What is needed, it is clear, is a sense of positivity. Something for young athletes to aim for and be proud of. Through so many accounts, when things have worked well and players have been allowed to perform under the national banner, it has generated some exceptionally positive experiences. 

And part of that has been helped in some part by the involvement of stars from outside Nigeria.  


Almost four years ago, the topic of helping out an Exiles programme – maybe even trying to change eligibility and play for the Black Stallions – was put to Topsy Ojo. Still playing for London Irish but uncapped by England since he played twice on tour in New Zealand in 2008, the playing angle may not have been for him, but helping out the system certainly sounded good. The notion was percolating, but nothing more.

Then, Ojo explains, the shake-up in Nigerian sports happened and he became very interested. 

“Things kind of accelerated again,” the former wing tells us. “A couple of guys I know reached out to say, ‘Look, we need a bit of help.’ 

“Guys were about to go home and play these qualifiers, and then, all of a sudden, the Nigerian sports minister disbanded all the federations, broke the agreement with World Rugby, and as a result we can’t play. They say it’s like the closest they’ve been to reigniting this kind of sleeping giant.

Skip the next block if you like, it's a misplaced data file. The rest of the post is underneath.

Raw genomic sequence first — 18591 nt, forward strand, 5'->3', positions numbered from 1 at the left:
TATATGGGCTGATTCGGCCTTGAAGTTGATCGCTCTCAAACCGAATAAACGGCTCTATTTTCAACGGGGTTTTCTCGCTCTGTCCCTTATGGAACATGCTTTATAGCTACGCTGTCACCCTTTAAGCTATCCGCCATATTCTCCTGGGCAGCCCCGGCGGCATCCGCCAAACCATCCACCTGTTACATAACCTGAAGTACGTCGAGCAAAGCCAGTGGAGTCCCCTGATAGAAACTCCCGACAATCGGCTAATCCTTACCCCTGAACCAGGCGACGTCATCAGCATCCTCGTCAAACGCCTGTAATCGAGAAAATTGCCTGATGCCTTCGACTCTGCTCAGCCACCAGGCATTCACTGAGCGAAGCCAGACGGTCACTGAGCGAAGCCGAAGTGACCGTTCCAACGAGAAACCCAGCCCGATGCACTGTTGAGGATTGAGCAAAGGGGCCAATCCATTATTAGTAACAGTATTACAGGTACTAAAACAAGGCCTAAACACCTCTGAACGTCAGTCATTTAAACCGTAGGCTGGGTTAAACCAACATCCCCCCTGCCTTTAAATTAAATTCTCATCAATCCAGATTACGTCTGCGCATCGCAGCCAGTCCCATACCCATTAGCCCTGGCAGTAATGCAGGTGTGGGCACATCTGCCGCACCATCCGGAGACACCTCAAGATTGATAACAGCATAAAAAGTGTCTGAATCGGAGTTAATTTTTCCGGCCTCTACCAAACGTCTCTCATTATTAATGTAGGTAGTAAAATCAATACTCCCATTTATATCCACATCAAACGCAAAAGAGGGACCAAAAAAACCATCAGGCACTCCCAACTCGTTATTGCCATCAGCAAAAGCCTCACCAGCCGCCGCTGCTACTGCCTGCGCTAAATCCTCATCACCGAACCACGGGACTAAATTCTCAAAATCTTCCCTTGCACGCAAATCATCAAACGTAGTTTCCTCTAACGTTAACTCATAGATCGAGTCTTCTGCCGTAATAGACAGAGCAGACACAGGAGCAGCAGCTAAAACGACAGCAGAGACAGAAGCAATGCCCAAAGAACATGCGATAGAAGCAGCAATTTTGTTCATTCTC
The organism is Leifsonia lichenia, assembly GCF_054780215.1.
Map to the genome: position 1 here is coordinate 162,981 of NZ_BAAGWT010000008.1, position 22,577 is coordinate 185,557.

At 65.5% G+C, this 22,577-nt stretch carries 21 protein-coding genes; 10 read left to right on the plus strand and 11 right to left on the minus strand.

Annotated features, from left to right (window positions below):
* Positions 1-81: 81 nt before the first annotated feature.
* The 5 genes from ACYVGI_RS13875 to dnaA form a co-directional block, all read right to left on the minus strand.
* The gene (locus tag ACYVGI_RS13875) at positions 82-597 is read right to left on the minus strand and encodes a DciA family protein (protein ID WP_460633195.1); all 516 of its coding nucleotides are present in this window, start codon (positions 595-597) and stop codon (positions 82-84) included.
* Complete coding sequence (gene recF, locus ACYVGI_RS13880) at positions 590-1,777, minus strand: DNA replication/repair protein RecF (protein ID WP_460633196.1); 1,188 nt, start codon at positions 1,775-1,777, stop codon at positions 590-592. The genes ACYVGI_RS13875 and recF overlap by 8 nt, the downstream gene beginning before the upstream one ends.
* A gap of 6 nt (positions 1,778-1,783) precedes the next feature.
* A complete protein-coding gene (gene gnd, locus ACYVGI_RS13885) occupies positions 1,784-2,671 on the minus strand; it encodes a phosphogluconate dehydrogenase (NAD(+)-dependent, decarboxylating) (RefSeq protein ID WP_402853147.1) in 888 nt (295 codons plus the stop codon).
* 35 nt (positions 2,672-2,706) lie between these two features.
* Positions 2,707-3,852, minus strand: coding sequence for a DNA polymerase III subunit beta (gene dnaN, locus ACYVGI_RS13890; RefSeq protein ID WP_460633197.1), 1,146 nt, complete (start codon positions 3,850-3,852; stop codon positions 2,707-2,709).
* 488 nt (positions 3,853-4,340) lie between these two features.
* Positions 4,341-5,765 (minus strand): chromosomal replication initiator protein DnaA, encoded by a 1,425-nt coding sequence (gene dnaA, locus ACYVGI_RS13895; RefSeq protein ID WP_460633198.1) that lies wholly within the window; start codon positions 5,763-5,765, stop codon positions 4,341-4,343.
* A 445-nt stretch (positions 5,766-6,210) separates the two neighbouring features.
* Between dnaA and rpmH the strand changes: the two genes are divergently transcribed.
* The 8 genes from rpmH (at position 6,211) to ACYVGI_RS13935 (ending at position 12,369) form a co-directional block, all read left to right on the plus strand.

“People talk about Maro’s list (a tweet of Nigerian-British players). Nigeria has always and will always produce good athletes. And for the ones that can’t make England, why not go and represent your second country, and why not maybe build it to the point whereby guys do want to represent Nigeria, as their first choice? So I connected with a few of the guys, have been in a few meetings and just said I’m happy to get behind you, to support you as best I can.”

Ojo goes on to say that while he was lucky enough to wear a Test jersey, if he can help others get that flying feeling in the green of Nigeria, he will help in any way he can. And he can see the issues in Nigeria. 

He says: “The secondary plan now is to get this exiles programme up and running, and fuel that dream for a lot of the guys. To say okay, domestically, things need to get sorted. If and when that happens, to say, ‘Here’s a team!’ These guys are ready to go, they’re ready to represent. They’ve been in good competition for a year or so, they’re fit, they’re healthy and they’re really keen to do this. So my bit is to support that in any way I can.”